Epithelial-to-mesenchymal transition is a prognostic marker for patient outcome in advanced stage HNSCC patients treated with chemoradiotherapy
SourceRadiotherapy and Oncology, 147, (2020), pp. 186-194
Article / Letter to editor
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Radiotherapy and Oncology
SubjectRadboudumc 14: Tumours of the digestive tract RIHS: Radboud Institute for Health Sciences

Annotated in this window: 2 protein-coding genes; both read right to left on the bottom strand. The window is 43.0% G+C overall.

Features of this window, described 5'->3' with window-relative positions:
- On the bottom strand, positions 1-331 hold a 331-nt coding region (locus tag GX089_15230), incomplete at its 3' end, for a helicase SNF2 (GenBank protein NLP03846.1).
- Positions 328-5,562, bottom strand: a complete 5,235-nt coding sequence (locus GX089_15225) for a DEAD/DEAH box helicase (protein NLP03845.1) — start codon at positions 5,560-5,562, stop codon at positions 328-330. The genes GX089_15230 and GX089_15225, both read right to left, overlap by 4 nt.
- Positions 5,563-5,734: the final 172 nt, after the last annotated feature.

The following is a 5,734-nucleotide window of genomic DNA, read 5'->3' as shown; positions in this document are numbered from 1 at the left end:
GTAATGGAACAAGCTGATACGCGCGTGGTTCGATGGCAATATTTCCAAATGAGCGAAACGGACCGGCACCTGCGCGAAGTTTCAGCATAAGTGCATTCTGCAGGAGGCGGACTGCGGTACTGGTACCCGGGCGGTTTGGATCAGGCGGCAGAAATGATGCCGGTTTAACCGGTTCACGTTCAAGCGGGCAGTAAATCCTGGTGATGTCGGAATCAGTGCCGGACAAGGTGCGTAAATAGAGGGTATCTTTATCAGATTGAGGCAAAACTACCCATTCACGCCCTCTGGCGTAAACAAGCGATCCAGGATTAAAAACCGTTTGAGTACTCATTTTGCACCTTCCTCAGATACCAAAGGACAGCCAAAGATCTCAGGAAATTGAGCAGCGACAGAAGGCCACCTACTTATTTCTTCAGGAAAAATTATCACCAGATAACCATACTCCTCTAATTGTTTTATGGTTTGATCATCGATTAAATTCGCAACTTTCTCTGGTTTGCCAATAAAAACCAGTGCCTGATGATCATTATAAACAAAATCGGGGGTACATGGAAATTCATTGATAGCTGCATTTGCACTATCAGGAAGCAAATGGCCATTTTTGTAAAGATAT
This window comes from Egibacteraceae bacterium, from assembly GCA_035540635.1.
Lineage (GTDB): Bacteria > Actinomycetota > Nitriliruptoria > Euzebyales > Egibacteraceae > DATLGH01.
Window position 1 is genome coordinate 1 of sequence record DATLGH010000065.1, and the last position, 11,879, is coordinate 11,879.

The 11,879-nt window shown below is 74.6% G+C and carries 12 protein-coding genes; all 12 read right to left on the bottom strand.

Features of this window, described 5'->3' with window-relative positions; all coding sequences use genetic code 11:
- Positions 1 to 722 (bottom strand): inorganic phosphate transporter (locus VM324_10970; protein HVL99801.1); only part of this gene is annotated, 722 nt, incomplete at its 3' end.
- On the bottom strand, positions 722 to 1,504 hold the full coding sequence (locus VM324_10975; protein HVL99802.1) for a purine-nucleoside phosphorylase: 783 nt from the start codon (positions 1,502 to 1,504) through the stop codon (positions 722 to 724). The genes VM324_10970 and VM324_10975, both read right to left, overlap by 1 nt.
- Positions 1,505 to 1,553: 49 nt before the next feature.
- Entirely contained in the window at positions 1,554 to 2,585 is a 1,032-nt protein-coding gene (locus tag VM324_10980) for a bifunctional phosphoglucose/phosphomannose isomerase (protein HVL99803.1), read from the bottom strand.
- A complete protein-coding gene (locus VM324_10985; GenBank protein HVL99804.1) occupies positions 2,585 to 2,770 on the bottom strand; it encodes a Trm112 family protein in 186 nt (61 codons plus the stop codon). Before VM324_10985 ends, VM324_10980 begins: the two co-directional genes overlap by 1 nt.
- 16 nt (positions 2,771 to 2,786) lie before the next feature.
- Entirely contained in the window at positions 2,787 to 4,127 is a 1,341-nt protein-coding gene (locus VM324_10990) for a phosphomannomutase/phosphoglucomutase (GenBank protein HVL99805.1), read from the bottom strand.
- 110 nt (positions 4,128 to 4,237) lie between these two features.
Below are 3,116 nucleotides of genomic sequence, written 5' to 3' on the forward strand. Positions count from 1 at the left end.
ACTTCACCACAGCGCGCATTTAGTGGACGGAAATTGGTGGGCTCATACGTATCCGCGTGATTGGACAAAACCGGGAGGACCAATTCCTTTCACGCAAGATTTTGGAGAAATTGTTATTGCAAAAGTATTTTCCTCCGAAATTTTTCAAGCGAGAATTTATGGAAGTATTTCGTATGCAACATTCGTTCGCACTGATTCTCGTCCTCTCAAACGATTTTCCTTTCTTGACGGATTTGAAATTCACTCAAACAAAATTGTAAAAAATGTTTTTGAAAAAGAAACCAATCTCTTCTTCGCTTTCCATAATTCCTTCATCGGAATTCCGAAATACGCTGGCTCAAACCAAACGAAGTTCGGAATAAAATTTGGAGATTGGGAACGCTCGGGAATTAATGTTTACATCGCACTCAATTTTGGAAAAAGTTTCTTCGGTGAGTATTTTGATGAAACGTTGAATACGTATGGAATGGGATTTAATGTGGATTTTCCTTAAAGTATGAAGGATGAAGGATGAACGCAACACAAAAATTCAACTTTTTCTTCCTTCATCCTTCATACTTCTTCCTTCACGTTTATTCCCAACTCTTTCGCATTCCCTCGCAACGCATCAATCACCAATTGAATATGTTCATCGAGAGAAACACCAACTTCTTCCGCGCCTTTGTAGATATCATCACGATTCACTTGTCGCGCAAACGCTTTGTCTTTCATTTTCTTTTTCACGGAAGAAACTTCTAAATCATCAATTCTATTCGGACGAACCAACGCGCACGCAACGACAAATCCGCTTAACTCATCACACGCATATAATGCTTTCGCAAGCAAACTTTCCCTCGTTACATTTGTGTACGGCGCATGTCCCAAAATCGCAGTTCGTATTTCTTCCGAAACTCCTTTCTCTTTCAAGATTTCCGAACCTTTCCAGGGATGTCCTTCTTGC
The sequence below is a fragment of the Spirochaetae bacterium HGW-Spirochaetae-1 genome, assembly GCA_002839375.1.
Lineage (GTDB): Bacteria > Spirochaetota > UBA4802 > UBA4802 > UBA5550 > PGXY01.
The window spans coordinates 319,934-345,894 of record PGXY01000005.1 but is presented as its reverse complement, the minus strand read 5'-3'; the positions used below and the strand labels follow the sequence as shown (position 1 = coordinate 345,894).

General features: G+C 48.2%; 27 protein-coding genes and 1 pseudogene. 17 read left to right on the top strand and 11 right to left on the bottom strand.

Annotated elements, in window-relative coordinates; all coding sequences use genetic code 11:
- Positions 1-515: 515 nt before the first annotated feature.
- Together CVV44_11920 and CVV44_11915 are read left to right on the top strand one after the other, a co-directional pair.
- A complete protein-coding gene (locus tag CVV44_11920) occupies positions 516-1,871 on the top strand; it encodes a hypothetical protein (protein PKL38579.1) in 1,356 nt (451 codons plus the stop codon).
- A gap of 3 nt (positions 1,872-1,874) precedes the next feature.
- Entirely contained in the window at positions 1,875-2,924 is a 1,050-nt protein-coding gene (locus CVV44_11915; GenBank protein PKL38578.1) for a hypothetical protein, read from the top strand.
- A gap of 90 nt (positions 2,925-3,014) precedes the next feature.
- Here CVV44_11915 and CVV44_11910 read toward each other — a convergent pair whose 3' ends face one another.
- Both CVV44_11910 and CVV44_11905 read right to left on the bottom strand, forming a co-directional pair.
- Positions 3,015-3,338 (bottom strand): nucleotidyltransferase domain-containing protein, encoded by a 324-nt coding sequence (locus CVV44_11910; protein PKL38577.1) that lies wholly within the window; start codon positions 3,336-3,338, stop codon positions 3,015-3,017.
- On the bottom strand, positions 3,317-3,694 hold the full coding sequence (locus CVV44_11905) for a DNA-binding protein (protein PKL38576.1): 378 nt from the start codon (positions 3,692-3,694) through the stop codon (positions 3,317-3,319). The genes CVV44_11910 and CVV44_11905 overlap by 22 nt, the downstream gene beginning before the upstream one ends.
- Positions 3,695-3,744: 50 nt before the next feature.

BACKGROUND: The prognosis of patients with HPV-negative advanced stage head and neck squamous cell carcinoma (HNSCC) remains poor. No prognostic markers other than TNM staging are routinely used in clinic. Epithelial-to-mesenchymal transition (EMT) has been shown to be a strong prognostic factor in other cancer types. The purpose of this study was to determine the role of EMT in HPV-negative HNSCC outcomes. METHODS: Pretreatment tumor material from patients of two cohorts, totalling 174 cisplatin-based chemoradiotherapy treated HPV-negative HNSCC patients, was RNA-sequenced. Seven different EMT gene expression signatures were used for EMT status classification and generation of HNSCC-specific EMT models using Random Forest machine learning. RESULTS: Mesenchymal classification by all EMT signatures consistently enriched for poor prognosis patients in both cohorts of 98 and 76 patients. Uni- and multivariate analyses show important HR of 1.6-5.8, thereby revealing EMT's role in HNSCC outcome. Discordant classification by these signatures prompted the generation of an HNSCC-specific EMT profile based on the concordantly classified samples in the first cohort (cross-validation AUC > 0.98). The independent validation cohort confirmed the association of mesenchymal classification by the HNSCC-EMT model with poor overall survival (HR = 3.39, p < 0.005) and progression free survival (HR = 3.01, p < 0.005) in multivariate analysis with TNM. Analysis of an additional HNSCC cohort from PET-positive patients with metastatic disease prior to treatment further supports this relationship and reveals a strong link of EMT to the propensity to metastasize. CONCLUSIONS: EMT in HPV-negative HNSCC co-defines patient outcome after chemoradiotherapy. The generated HNSCC-EMT prediction models can function as strong prognostic biomarkers.
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